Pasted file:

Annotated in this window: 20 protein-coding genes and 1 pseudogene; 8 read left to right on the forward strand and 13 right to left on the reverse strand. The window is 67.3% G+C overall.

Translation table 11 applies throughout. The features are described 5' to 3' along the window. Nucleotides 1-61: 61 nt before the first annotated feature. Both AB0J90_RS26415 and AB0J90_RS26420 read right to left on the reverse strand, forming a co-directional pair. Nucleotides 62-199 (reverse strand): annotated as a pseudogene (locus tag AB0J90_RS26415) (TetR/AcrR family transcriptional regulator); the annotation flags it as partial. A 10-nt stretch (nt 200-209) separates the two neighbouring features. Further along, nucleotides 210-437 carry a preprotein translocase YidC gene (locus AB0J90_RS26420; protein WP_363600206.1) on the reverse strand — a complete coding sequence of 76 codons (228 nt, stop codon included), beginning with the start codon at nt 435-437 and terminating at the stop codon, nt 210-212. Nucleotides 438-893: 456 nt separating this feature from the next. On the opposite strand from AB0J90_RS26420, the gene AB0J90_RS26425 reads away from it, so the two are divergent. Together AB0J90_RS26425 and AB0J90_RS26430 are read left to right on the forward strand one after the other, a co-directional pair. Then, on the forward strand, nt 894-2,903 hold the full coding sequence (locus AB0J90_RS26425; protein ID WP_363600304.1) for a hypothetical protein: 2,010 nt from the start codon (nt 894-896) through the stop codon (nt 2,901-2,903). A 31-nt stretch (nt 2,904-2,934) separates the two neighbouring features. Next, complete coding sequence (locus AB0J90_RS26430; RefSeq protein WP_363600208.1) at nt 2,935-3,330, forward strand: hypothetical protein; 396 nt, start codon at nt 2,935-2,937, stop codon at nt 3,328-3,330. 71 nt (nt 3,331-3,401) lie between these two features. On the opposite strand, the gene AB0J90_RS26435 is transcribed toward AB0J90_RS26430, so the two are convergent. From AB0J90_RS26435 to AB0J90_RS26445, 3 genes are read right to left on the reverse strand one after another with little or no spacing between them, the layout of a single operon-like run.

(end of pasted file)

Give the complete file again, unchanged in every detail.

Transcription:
Annotated in this window: 20 protein-coding genes and 1 pseudogene; 8 read left to right on the forward strand and 13 right to left on the reverse strand. The window is 67.3% G+C overall.

Translation table 11 applies throughout. The features are described 5' to 3' along the window. Nucleotides 1-61: 61 nt before the first annotated feature. Both AB0J90_RS26415 and AB0J90_RS26420 read right to left on the reverse strand, forming a co-directional pair. Nucleotides 62-199 (reverse strand): annotated as a pseudogene (locus tag AB0J90_RS26415) (TetR/AcrR family transcriptional regulator); the annotation flags it as partial. A 10-nt stretch (nt 200-209) separates the two neighbouring features. Further along, nucleotides 210-437 carry a preprotein translocase YidC gene (locus AB0J90_RS26420; protein WP_363600206.1) on the reverse strand — a complete coding sequence of 76 codons (228 nt, stop codon included), beginning with the start codon at nt 435-437 and terminating at the stop codon, nt 210-212. Nucleotides 438-893: 456 nt separating this feature from the next. On the opposite strand from AB0J90_RS26420, the gene AB0J90_RS26425 reads away from it, so the two are divergent. Together AB0J90_RS26425 and AB0J90_RS26430 are read left to right on the forward strand one after the other, a co-directional pair. Then, on the forward strand, nt 894-2,903 hold the full coding sequence (locus AB0J90_RS26425; protein ID WP_363600304.1) for a hypothetical protein: 2,010 nt from the start codon (nt 894-896) through the stop codon (nt 2,901-2,903). A 31-nt stretch (nt 2,904-2,934) separates the two neighbouring features. Next, complete coding sequence (locus AB0J90_RS26430; RefSeq protein WP_363600208.1) at nt 2,935-3,330, forward strand: hypothetical protein; 396 nt, start codon at nt 2,935-2,937, stop codon at nt 3,328-3,330. 71 nt (nt 3,331-3,401) lie between these two features. On the opposite strand, the gene AB0J90_RS26435 is transcribed toward AB0J90_RS26430, so the two are convergent. From AB0J90_RS26435 to AB0J90_RS26445, 3 genes are read right to left on the reverse strand one after another with little or no spacing between them, the layout of a single operon-like run.